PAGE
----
“Sissy, she’s gone.” It was my sister’s voice on the cell phone. I stood in a Hampton Inn Hotel room outside Dallas, Texas. Joanie and I had just talked moments before. Our mother’s hospice nurse had called to say her breathing had just changed and it would be good to come to her side. They thought death might be short hours away. My family had been by her bedside the night before and had gone home to get some rest, believing there was more time before Mother would breathe her last.
God had other plans.
In my sister’s first call, we prayed together as she quickly dressed to drive to Hospice House where Mother lay dying. We believe she died while we were praying. That would have been like her. She loved prayer.
Dying alone without family may have been like her too. When I realized she’d died without her children around her, I couldn’t help but think of all the times when her mental illness had taken her away from us. Depression would lead to isolation and sometimes our mother would disappear — not physically, but mentally. She would just slip away from us. No words or touch would reconnect her to us.
It was in those times I had to remember that although her brain was broken, her spirit was not. She loved Jesus with a love that overflowed on her good days. On those days if you asked her how she was she would respond “It’s a super-dooper-booper Jesus Day!” A bit much perhaps, but my mother loved Jesus. And Jesus loved her.
So He made her heart His home and lived her in the body even when it became more frail as her brain became more broken. As her body shrank, so did her personality, but never her personhood — that remained fixed in Christ Jesus. She belonged to Him and He belonged to her. Inside the body where mental illness had taken its toll, her spirit was whole and Jesus lived there within her in unity and peace.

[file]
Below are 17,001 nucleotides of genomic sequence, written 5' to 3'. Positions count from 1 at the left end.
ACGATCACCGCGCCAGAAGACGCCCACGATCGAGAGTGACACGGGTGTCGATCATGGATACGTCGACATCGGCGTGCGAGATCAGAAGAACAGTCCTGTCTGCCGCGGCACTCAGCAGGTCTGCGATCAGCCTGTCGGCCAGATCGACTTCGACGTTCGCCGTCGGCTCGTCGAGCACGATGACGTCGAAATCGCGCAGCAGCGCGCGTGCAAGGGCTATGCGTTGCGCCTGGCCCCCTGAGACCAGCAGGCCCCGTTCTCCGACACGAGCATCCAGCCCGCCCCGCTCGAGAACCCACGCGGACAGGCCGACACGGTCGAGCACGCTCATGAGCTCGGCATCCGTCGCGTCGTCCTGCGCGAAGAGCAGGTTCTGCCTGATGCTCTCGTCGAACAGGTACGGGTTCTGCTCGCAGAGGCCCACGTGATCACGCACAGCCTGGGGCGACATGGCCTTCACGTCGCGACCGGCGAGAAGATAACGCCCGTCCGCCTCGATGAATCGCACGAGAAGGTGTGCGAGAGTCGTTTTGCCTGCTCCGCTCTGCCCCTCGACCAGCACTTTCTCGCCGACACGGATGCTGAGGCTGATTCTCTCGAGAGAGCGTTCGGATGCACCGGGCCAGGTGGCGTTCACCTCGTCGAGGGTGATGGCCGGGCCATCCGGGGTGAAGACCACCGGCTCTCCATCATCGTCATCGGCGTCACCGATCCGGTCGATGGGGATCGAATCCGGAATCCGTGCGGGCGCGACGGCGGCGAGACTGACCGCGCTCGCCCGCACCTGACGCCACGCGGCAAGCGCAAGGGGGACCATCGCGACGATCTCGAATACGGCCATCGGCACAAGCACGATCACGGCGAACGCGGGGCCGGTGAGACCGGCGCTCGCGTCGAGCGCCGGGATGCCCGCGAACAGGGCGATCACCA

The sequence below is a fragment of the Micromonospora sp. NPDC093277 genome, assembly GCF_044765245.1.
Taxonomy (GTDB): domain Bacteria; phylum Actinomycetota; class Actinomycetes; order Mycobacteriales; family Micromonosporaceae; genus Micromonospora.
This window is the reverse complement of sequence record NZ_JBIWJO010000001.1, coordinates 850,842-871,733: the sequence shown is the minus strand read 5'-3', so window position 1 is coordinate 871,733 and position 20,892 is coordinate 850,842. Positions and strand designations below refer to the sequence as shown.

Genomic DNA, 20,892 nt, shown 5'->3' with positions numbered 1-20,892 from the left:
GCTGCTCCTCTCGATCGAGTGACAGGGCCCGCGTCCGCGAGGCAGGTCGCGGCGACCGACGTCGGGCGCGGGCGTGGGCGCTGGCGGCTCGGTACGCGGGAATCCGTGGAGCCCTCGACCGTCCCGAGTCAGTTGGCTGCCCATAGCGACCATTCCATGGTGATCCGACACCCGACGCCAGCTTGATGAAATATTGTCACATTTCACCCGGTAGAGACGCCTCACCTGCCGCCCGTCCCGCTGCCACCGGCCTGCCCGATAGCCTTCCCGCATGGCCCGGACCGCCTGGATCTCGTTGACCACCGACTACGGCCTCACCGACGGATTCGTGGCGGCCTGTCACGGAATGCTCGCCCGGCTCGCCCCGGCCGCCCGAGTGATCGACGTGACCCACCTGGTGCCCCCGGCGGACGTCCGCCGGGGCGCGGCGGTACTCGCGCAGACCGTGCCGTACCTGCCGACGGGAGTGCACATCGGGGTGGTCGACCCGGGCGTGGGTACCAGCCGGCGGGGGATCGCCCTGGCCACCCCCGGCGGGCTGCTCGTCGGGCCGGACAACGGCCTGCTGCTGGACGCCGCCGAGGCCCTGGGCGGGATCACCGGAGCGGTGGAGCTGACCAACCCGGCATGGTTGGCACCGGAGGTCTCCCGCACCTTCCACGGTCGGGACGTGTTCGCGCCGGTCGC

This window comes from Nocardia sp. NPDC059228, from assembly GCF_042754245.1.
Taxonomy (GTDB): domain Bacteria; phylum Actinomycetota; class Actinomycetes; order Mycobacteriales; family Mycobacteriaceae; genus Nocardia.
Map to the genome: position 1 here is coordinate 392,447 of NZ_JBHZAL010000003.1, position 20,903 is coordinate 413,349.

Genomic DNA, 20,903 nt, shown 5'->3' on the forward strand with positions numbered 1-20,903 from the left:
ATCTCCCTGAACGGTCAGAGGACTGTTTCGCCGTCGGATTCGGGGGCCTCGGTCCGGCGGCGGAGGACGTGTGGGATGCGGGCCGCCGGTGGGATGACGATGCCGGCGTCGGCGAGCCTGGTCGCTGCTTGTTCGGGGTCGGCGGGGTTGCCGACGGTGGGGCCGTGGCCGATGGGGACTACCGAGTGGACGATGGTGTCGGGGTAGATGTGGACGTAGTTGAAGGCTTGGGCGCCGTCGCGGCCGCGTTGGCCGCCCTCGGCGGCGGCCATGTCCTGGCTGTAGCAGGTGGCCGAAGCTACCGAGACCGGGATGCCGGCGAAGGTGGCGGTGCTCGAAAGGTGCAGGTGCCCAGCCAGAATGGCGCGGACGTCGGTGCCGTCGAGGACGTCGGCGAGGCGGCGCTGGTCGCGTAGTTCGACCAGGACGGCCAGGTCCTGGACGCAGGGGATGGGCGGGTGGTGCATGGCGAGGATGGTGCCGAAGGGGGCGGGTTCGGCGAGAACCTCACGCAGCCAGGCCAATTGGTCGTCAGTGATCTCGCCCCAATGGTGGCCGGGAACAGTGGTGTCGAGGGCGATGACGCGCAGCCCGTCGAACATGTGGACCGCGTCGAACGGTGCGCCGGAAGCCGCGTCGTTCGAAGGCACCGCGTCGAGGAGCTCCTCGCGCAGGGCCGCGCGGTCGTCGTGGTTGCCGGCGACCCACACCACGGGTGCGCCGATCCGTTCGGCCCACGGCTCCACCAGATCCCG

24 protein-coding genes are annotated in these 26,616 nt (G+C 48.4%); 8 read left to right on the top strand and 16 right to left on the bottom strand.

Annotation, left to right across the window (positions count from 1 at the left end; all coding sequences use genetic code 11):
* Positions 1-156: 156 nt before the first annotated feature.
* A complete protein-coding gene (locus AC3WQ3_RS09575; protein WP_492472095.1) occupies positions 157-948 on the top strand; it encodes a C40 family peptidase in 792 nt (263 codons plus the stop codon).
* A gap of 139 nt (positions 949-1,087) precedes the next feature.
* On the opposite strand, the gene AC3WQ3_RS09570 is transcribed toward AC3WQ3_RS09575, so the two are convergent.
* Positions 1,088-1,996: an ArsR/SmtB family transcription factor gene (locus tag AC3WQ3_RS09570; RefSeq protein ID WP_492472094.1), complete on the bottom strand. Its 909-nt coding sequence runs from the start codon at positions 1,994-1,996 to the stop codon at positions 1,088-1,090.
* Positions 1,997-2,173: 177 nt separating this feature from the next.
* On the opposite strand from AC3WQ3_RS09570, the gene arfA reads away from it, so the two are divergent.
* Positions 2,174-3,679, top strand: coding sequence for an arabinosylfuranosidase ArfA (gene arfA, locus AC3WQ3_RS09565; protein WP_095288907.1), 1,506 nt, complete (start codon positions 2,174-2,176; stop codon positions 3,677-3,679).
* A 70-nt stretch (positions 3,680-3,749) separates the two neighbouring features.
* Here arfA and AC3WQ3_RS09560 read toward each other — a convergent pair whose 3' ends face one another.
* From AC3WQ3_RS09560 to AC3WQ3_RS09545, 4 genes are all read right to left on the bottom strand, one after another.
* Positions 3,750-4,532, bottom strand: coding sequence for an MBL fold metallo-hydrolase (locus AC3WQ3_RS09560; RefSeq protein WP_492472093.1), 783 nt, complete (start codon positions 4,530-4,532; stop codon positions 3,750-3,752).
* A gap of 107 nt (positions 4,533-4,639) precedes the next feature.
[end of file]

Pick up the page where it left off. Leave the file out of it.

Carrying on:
So when she was in a bad season and we couldn’t seem to break through, I reminded myself that Jesus was taking care of her on the inside where likewise, we could not go. It was a place where it was just the two of them — my mother and her Kind Savior Jesus.
On Tuesday morning at 5:45 am in Bend, Oregon, it was once again, just the two of them. Family was on the way to be by her side when Jesus reached out for her hand and said (something like), “Donie, it’s time now. You have loved me through tumult and torment and I have chosen this moment to take you to myself. Your mansion is ready. Take my hand, dear child. Walk with Me. The way is short and glory waits.” And the two of them, the old woman and her Jesus, walked into heaven hand-in-hand.
She’s gone, my mother. And when I see her again someday she will be a woman I have never met. She’ll be free and well and whole and peaceful. And my mother will be truly beautiful as the light of Christ’s presence casts its stunning rays across her lovely countenance. If one can be proud in heaven, I suspect that in that moment I will be proud she was my Mother.
After more than 25 years in parish ministry, Rev. Cathie retired in early 2018 to pursue a quieter life with her husband Philip in the mountains of Central Oregon. Although no longer a leader in congregational life, she continues to follow her calling and passion to minister to those who suffer, especially those with cancer and other life-threatening illnesses.